On Friday, January 29, the University of Chicago Institute of Politics (IOP) hosted a screening of By the People: The Election of Barack Obama and held a conversation with IOP Director David Axelrod and filmmaker Alicia Sams.
Fourth-year student and Senior Chairman of the IOP Student Advisory Board Aneri Amin led the discussion about the film with Sams and Axelrod. Sams first explained her involvement in this project by telling a story about her co-director, Amy Rice. Rice’s brother died in the September 11 terrorist attacks, and her desire to understand why those events had occurred sparked her interest in politics. According to Sams, when Rice heard Barack Obama speak at the 2004 Democratic National Convention, she felt as though “[he] spoke to her generation.”
Axelrod, who served as the 2008 Obama campaign’s chief strategist, said that he was initially reluctant to allow Sams and Rice to film the campaign activities because “bringing a camera into the room was the surest way to mess things up.” His concern was that the chemistry among the staff would be ruined because people would start acting for the camera. Thanks in part to their persistence, the crew was granted permission to begin filming.
Axelrod also discussed then-Senator Obama’s decision to run for the presidency. The 2004 speech and his prominence in the media during the aftermath of Hurricane Katrina set his campaign in motion, and by the end of 2006 it was clear he was going to run. Axelrod said that “[Obama] wanted to talk not just about whether he should run, but whether he thought he could make a contribution that nobody else could make.”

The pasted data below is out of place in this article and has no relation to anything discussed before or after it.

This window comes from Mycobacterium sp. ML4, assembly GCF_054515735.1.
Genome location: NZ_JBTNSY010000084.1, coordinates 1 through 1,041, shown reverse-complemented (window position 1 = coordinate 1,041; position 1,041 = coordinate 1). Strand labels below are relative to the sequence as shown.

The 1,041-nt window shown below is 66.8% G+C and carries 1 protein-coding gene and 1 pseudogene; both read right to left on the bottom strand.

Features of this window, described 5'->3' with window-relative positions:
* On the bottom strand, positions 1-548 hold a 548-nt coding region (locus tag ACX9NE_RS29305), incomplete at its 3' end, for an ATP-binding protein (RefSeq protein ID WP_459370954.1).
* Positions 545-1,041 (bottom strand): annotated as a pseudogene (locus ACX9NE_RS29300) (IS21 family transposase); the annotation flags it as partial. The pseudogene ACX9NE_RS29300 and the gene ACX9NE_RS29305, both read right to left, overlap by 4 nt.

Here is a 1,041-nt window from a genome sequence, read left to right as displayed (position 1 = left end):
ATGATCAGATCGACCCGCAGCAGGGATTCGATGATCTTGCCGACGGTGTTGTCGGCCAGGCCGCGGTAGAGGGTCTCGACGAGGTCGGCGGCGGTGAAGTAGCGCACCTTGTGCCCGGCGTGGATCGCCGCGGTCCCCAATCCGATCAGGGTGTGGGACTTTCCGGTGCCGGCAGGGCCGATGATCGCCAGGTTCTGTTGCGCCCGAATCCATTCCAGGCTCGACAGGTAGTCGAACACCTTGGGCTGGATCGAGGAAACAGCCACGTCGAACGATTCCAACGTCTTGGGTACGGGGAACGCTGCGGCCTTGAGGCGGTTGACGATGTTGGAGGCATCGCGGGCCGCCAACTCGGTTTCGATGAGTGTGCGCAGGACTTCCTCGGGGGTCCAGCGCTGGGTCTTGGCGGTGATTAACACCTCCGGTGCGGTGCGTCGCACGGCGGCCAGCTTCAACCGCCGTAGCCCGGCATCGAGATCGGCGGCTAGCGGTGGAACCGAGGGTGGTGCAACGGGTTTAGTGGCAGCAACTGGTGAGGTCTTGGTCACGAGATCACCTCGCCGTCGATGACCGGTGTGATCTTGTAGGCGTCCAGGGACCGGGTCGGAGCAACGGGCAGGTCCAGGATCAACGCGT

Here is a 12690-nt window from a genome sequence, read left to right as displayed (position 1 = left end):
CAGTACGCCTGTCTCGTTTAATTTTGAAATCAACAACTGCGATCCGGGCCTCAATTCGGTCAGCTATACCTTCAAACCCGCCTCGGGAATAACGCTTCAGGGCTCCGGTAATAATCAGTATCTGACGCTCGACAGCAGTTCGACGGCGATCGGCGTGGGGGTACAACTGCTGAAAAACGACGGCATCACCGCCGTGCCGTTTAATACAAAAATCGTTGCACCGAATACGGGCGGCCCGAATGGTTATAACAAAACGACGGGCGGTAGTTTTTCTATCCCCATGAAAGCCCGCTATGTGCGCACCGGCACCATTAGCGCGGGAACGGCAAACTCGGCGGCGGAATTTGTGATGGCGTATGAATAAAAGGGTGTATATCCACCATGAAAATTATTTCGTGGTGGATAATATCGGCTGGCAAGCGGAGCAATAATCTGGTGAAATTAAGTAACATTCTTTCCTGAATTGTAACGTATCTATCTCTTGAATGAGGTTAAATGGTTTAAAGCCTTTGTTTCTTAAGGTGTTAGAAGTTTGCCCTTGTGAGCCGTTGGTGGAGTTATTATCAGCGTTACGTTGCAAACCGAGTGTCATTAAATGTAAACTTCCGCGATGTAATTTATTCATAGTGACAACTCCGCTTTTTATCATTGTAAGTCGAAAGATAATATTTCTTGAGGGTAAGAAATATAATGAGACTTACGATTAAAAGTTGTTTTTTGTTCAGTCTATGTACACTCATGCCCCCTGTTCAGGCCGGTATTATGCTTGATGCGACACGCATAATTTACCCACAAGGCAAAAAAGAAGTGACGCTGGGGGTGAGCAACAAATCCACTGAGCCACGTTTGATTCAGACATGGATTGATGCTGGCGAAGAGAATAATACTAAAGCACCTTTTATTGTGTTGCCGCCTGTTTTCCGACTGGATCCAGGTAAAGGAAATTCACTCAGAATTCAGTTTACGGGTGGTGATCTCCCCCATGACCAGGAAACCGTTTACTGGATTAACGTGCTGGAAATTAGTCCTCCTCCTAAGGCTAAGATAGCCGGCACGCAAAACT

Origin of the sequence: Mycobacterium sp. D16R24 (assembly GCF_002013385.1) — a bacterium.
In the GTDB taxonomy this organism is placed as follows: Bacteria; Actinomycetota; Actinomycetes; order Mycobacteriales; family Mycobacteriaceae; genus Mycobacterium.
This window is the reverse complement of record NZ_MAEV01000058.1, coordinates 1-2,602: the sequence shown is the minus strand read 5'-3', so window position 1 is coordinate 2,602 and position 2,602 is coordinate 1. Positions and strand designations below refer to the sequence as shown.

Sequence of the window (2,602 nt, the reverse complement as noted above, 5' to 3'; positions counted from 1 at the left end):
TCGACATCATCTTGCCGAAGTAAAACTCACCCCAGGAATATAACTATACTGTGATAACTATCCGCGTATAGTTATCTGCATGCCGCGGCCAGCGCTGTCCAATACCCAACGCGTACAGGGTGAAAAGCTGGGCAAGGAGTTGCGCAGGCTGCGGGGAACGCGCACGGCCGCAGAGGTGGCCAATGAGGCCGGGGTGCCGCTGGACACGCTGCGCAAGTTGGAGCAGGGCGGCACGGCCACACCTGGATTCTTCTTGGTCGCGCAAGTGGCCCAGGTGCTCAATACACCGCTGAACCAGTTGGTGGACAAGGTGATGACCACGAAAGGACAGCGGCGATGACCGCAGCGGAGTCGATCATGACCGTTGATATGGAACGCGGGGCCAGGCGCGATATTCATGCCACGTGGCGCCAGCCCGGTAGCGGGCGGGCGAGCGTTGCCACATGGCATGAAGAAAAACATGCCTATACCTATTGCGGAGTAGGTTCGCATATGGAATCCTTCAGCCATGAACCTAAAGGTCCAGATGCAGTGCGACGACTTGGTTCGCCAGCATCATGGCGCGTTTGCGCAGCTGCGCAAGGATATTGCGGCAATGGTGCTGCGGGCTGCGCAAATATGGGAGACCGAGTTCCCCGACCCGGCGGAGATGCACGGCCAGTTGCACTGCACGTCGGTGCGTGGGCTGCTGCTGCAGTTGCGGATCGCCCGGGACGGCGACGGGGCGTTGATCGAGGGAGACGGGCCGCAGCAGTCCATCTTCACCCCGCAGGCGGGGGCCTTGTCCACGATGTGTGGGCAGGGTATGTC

Sams recalled the time the campaign spent in South Carolina, and the fear that many people there had for Obama’s safety. They discussed the importance of previous African American leaders’ sacrifice to Obama’s success.
She said, “The feeling among the African American community…was almost like they didn’t want to believe, because they had so many leaders taken from them.”
When asked by Amin what young leaders of color can learn from the film, Sams said, “They can learn that really, things are possible.”
The conversation wrapped up with a question for Axelrod on how he thought the film portrayed Obama’s primary and general election campaigns. He said that “[the film] captured the rhythm of the campaign really, really well.”
After a short break, the IOP staff started the film, which followed the Obama campaign from its beginnings to Election Day 2008. While it featured shots of Obama, the focus was on his staff and supporters.
“I feel inspired, I feel like I learned something,” first-year Abigail Kuchnir said.
Editor's Note: Alicia Sams is a member of the Maroon's Advisory Board.